Eosera is a biotechnology company that develops health care products to improve the lives of both doctors and patients. Its first product line focuses on solving common ear conditions, such as earwax impaction with Earwax MD and Wax Blaster MD, painful ears with Ear Pain MD, and itching ears with Ear Itch MD.
The company was founded in March 2015 by Elyse Dickerson and Joe Griffin in Fort Worth.
Dickerson responded to questions from the Fort Worth Business Press:
What differentiates your company from others in a similar business?
Eosera was founded on the pillars of conscious capitalism, believing that business should be a force for good in the world. We prioritize people over profits, trusting that if all stakeholders are taken care, the profits will follow. We are also a company that values creativity and nimbleness, allowing us to pivot and adapt quickly to the market needs.
All businesses go through some tough times. What was your greatest challenge and how did you respond to it?
Our greatest challenge has been supplying the retailers with increasing levels of product, while enduring payment holds from the retailers because we are a small and new vendor. This creates a major strain on cash flow, which requires very tight controls over cash management. We have been very lucky to have strong support from local financial institutions such as Worthington National Bank and Southwest Bank. They have both been willing to lend us money, while other banks turned us down.
The business climate is changing rapidly. What do you foresee as challenges?
We operate in a federally regulated environment, which is in place to keep consumers safe. We take safety extremely seriously and work with regulatory experts to make sure we are in compliance with the regulations. It does take a lot of our time and attention to make sure we understand and follow the regulations.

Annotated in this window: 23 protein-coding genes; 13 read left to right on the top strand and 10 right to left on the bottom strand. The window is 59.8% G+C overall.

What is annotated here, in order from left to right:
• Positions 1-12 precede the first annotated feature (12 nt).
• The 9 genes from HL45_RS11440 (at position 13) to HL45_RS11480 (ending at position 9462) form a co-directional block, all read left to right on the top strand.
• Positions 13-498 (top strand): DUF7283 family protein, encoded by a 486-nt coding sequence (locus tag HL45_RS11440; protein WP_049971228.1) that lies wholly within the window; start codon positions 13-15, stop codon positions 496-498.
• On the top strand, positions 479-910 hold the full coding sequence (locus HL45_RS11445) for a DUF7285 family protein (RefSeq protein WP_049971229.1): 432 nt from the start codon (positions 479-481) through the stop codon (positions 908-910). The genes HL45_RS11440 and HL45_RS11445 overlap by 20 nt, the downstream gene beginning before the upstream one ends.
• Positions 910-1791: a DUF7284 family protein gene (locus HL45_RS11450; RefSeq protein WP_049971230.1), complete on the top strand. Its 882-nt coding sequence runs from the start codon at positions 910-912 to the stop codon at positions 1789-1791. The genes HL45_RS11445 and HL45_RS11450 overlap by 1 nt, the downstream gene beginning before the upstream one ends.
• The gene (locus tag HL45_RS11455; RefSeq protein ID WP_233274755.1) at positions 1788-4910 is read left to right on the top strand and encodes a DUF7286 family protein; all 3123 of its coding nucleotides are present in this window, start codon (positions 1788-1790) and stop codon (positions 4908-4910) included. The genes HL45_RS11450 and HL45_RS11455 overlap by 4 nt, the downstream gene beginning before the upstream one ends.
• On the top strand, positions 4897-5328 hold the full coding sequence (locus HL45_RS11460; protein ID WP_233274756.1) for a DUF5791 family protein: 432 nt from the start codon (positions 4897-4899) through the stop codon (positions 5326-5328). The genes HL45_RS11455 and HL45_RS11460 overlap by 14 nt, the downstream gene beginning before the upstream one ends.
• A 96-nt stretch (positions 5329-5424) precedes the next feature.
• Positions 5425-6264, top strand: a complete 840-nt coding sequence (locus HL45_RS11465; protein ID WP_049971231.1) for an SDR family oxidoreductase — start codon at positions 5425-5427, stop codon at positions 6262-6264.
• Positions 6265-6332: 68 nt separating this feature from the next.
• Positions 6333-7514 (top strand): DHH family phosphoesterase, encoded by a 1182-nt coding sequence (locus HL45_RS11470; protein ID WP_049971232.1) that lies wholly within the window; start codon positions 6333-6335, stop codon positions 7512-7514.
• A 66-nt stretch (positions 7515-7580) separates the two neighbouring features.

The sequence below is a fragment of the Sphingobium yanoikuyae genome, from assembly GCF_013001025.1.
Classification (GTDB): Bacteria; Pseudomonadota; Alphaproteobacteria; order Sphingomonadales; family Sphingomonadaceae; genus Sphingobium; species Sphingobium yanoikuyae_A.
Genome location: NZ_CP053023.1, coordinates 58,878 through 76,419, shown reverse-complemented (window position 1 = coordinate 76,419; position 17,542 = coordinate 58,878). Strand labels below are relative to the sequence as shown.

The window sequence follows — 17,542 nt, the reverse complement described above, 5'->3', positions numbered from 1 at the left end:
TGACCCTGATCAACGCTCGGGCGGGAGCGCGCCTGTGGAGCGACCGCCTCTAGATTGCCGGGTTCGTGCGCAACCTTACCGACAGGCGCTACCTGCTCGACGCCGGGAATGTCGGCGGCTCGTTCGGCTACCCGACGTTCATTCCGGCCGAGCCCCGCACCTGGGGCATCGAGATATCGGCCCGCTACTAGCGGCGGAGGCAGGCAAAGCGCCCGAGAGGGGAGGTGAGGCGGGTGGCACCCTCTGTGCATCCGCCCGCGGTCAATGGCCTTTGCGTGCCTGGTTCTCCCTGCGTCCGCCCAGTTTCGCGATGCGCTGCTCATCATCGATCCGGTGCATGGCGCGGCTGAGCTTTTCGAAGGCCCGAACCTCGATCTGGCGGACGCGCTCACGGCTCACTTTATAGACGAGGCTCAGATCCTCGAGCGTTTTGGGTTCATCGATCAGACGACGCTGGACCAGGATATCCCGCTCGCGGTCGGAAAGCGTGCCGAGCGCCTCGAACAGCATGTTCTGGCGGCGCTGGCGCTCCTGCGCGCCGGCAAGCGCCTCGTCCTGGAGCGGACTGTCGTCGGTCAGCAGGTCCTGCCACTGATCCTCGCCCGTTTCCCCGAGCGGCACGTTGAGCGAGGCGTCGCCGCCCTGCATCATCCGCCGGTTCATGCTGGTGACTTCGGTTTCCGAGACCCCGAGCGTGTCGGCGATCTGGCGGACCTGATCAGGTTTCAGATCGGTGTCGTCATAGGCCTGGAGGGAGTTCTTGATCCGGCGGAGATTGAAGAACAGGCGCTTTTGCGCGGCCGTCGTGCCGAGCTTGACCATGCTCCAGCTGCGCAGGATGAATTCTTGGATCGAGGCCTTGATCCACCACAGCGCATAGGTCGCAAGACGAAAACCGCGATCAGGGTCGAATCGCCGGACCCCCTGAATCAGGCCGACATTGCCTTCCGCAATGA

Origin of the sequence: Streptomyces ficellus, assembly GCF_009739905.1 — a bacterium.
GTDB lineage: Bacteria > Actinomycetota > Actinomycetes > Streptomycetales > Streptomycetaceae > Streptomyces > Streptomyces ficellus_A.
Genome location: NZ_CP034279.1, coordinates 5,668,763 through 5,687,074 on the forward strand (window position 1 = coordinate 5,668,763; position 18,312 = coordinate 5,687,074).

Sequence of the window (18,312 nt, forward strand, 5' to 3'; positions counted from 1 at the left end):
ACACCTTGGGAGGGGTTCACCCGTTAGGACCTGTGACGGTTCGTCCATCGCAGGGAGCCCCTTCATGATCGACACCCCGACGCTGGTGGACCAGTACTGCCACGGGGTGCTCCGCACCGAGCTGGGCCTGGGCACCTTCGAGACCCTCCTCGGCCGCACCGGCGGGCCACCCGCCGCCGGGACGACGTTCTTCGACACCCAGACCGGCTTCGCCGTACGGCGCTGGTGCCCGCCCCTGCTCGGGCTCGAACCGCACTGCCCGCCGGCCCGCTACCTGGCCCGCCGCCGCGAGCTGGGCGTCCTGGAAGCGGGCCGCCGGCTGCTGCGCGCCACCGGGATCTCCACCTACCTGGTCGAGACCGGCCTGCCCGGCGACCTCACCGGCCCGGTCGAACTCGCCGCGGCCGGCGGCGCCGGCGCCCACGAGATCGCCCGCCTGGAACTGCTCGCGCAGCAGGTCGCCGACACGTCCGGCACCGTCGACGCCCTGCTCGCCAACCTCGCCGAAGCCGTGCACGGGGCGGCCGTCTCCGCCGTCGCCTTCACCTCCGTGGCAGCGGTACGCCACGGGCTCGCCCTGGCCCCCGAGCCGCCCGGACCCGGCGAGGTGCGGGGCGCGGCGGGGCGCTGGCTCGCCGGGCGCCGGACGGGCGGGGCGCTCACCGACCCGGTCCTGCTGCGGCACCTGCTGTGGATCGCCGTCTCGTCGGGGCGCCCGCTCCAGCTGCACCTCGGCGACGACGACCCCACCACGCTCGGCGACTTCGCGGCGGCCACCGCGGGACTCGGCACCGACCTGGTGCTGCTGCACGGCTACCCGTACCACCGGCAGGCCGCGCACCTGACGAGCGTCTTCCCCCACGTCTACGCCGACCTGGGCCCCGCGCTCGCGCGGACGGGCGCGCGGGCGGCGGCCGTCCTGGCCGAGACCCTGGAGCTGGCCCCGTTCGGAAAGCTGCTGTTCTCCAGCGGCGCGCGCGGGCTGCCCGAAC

Cash is king to a small and growing company. Access to capital is vital to the success of any start-up business. Now that we are three and a half years into our business, I can see why so many businesses fail due to lack of funding.
In general, do you see the present business climate as challenging, uncertain or optimistic and why?
I am very optimistic about the DFW business climate. There is an extremely large network of investors and business leaders who support innovation and entrepreneurship.
If you could make one and only one change in the present business climate, what would it be and why?
A strong organizational culture can clearly differentiate a business from its competitors. According to research from LSA Global, companies that align culture with business have 58 percent more growth and 72 percent more profitability.
Culture and business strategy go hand in hand, and culture is a key enabler for growing the business. In order to stay relevant in an evolving world with countless opportunities, companies must start offering incentives beyond compensation and benefits such as insurance and retirement plans.
These are critical, but lately we are seeing more and more of the workforce placing increased value on the ability to be in control of one’s own life. In addition to great pay and benefits, employees want flexibility in their schedules to take care of personal matters, volunteer in the community, participate in personal and professional growth programs, and spend time with family. That is one thing I believe we do very well here at Eosera.
We empower our employees to be in control of their own lives. This shows that we truly care about our employees, but it also benefits our company because employees tend to be more engaged and committed when other aspects of their lives are also viewed as a priority. It requires a shift in mindset, but research shows it works.
3108 W. Sixth St., Fort Worth
Number of employees: about 15
– Paul K. Harral